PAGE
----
Originally Posted by David M
Who are the manufacturers of the valves you describe? I need something that is going to be as tough as the Marelon valves in order to cover my rear end....but don't stick like Marelon valves.
David, sorry but I cannot give any leads regarding typical manufacturers in North America but by way of example these are some that are made in Australia Philmac - Products - Valves
. Look for "Blue Handled Ball Valves" on that page and in the Technical library there is a technical manual for valves which a ways into it the technical details of these valves are described, including all materials in them and service conditions/chemical resistance. There is also a technical manual for pipe fittings which includes glass filled fittings - mention that to give an example of what is available in case not known.
These valves and their descriptions may give you a lead as to what to look into there in the US should you wish.
These are real cheap
, not construction) valves and widely used here and even sold in most chandleries where at their prices a 1-1/2 inch valve still runs only about the equivalent of US$35. They don't have any of the problems others report for the Forespar valves - personally I have only used their 3 port valves in black water system and wouldn't use them again, going to 3 port plastic industrial instead.
These same valves were used on my own steel boat below the WL when it was professionally built for me in 1996 and I have to say I wondered about them. But as they were both easily swapped out later if they were a problem and the builder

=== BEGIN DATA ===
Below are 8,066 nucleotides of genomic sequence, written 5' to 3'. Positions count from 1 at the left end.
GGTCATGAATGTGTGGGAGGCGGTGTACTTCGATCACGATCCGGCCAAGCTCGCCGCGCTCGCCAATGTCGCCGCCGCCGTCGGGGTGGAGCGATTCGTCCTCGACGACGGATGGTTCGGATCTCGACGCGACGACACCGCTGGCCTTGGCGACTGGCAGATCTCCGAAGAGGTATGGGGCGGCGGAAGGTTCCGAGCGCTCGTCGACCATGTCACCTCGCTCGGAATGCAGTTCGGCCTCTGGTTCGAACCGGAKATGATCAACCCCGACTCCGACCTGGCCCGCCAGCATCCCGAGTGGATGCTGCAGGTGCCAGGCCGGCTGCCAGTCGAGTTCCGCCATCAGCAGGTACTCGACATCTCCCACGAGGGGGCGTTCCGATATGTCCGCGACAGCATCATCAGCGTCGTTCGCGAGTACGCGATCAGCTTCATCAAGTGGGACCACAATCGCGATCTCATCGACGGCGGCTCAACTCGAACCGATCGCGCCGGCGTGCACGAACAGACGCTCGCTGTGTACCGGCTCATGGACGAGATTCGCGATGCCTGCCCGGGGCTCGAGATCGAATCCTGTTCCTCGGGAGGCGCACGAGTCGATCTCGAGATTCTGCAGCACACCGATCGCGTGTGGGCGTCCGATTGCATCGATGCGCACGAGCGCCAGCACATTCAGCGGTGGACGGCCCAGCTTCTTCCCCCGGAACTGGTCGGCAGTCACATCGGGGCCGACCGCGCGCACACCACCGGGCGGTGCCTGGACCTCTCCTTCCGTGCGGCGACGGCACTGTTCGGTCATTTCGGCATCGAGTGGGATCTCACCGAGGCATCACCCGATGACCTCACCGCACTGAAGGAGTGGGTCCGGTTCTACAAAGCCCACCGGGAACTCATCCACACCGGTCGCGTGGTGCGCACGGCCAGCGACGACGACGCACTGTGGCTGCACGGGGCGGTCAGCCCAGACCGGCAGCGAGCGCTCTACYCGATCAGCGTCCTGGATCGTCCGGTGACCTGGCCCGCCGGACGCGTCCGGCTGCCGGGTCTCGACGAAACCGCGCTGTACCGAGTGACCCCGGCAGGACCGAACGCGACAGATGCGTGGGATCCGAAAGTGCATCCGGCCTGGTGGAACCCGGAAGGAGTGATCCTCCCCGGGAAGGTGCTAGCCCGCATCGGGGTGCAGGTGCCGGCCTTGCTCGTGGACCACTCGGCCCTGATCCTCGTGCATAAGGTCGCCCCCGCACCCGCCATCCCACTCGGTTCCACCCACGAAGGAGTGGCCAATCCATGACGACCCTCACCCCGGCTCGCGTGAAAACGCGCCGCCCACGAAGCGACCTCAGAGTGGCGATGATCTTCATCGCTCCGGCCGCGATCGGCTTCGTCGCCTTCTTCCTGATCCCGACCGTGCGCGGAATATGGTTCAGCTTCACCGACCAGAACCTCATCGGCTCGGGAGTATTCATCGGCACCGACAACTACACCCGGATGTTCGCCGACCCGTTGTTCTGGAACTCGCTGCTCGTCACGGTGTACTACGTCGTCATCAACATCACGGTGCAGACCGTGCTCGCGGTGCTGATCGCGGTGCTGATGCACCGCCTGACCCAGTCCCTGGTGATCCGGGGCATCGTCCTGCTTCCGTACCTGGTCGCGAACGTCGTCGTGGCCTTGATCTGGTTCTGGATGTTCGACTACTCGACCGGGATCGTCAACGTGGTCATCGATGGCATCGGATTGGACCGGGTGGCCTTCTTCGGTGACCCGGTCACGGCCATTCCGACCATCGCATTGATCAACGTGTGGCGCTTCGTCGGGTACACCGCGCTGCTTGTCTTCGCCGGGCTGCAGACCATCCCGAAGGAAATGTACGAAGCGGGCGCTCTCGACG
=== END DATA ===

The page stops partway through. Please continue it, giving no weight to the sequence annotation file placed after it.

was a very well regarded one I kept my mouth shut (quite a job to do at times when it comes to boats
). But they have proven to be fine with no problems at all and no maintenance yet needed (but at the price
I would just swap them out) - I would always use plastic again in my own boat. I make the point though that abrasive fouling may be less here due to cooler water temperatures than I expect are found in your home waters.
Obviously, in a power boat
one would not use them in an engine
room below the WL but while a matter of how relaxed one is about plastic I personally have no issue with using them below the waterline in my own sail boat after experiencing them. Obvious nil corrosion
issues for a metal hull - they are certainly stronger than any reinforced plastic through hull fitting is and I suspect if on an aluminium nipple one could destroy the nipple before the valve. Really just leaves exposure to fire and I work on the assumption that in a metal boat if one has a fire of such force down in the bilge
outside of a protected compartment then I won't be on the boat, and on a plastic boat - well
As I said before, for aluminium boats going into class have had similar plastic valves for above waterline overboard
discharges and everyone has been happy including the classification society surveyors.
The choice between ss and plastic is difficult for aluminium hulled vessels, I think emotionally driven against plastics and of course ss is much more expensive. If going into class, while I have not tested the acceptability of plastic with any society, one is probably stuck with ss below the WL just as you say it is for USCG. As I know you are well aware of, other parties such as insurers may have a say as far as compliance is concerned.